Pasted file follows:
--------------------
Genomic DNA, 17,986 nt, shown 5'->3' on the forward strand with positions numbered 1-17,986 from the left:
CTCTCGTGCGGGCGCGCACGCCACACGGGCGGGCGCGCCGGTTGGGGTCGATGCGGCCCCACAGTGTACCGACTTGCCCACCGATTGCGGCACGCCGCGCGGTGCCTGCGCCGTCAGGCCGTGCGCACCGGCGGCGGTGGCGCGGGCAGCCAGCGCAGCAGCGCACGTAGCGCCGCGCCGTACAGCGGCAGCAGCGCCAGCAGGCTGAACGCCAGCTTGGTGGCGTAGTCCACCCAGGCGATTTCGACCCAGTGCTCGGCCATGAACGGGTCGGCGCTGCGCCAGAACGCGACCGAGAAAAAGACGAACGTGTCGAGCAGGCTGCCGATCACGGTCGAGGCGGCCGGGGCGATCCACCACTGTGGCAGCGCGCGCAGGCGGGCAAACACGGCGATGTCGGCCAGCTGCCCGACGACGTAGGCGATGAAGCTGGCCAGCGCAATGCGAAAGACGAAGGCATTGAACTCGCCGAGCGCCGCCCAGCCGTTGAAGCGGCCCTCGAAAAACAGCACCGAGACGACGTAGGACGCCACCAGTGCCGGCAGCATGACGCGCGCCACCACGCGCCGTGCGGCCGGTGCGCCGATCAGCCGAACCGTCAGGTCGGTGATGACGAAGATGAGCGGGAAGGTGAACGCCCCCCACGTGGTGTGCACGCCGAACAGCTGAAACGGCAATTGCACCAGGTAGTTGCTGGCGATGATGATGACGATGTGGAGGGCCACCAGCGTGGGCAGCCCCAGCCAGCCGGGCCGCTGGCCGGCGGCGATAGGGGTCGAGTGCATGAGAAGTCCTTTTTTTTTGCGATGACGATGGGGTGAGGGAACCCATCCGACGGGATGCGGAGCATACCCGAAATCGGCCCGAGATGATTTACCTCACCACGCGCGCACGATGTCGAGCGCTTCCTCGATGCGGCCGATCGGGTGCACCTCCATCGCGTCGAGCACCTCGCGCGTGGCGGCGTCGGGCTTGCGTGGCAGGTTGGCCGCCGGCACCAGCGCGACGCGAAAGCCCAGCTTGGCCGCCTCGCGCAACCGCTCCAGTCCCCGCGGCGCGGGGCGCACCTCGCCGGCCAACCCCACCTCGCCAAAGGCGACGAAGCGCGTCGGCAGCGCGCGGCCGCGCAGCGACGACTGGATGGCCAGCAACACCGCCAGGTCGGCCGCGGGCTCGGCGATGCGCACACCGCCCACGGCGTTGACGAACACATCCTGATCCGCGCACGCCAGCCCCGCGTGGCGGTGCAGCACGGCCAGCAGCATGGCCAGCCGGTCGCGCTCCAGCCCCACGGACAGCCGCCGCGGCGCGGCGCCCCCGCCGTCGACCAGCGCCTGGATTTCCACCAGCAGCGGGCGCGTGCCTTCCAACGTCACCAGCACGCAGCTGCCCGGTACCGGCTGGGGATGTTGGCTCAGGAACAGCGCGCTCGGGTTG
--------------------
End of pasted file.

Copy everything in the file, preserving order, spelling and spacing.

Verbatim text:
Genomic DNA, 17,986 nt, shown 5'->3' on the forward strand with positions numbered 1-17,986 from the left:
CTCTCGTGCGGGCGCGCACGCCACACGGGCGGGCGCGCCGGTTGGGGTCGATGCGGCCCCACAGTGTACCGACTTGCCCACCGATTGCGGCACGCCGCGCGGTGCCTGCGCCGTCAGGCCGTGCGCACCGGCGGCGGTGGCGCGGGCAGCCAGCGCAGCAGCGCACGTAGCGCCGCGCCGTACAGCGGCAGCAGCGCCAGCAGGCTGAACGCCAGCTTGGTGGCGTAGTCCACCCAGGCGATTTCGACCCAGTGCTCGGCCATGAACGGGTCGGCGCTGCGCCAGAACGCGACCGAGAAAAAGACGAACGTGTCGAGCAGGCTGCCGATCACGGTCGAGGCGGCCGGGGCGATCCACCACTGTGGCAGCGCGCGCAGGCGGGCAAACACGGCGATGTCGGCCAGCTGCCCGACGACGTAGGCGATGAAGCTGGCCAGCGCAATGCGAAAGACGAAGGCATTGAACTCGCCGAGCGCCGCCCAGCCGTTGAAGCGGCCCTCGAAAAACAGCACCGAGACGACGTAGGACGCCACCAGTGCCGGCAGCATGACGCGCGCCACCACGCGCCGTGCGGCCGGTGCGCCGATCAGCCGAACCGTCAGGTCGGTGATGACGAAGATGAGCGGGAAGGTGAACGCCCCCCACGTGGTGTGCACGCCGAACAGCTGAAACGGCAATTGCACCAGGTAGTTGCTGGCGATGATGATGACGATGTGGAGGGCCACCAGCGTGGGCAGCCCCAGCCAGCCGGGCCGCTGGCCGGCGGCGATAGGGGTCGAGTGCATGAGAAGTCCTTTTTTTTTGCGATGACGATGGGGTGAGGGAACCCATCCGACGGGATGCGGAGCATACCCGAAATCGGCCCGAGATGATTTACCTCACCACGCGCGCACGATGTCGAGCGCTTCCTCGATGCGGCCGATCGGGTGCACCTCCATCGCGTCGAGCACCTCGCGCGTGGCGGCGTCGGGCTTGCGTGGCAGGTTGGCCGCCGGCACCAGCGCGACGCGAAAGCCCAGCTTGGCCGCCTCGCGCAACCGCTCCAGTCCCCGCGGCGCGGGGCGCACCTCGCCGGCCAACCCCACCTCGCCAAAGGCGACGAAGCGCGTCGGCAGCGCGCGGCCGCGCAGCGACGACTGGATGGCCAGCAACACCGCCAGGTCGGCCGCGGGCTCGGCGATGCGCACACCGCCCACGGCGTTGACGAACACATCCTGATCCGCGCACGCCAGCCCCGCGTGGCGGTGCAGCACGGCCAGCAGCATGGCCAGCCGGTCGCGCTCCAGCCCCACGGACAGCCGCCGCGGCGCGGCGCCCCCGCCGTCGACCAGCGCCTGGATTTCCACCAGCAGCGGGCGCGTGCCTTCCAACGTCACCAGCACGCAGCTGCCCGGTACCGGCTGGGGATGTTGGCTCAGGAACAGCGCGCTCGGGTTG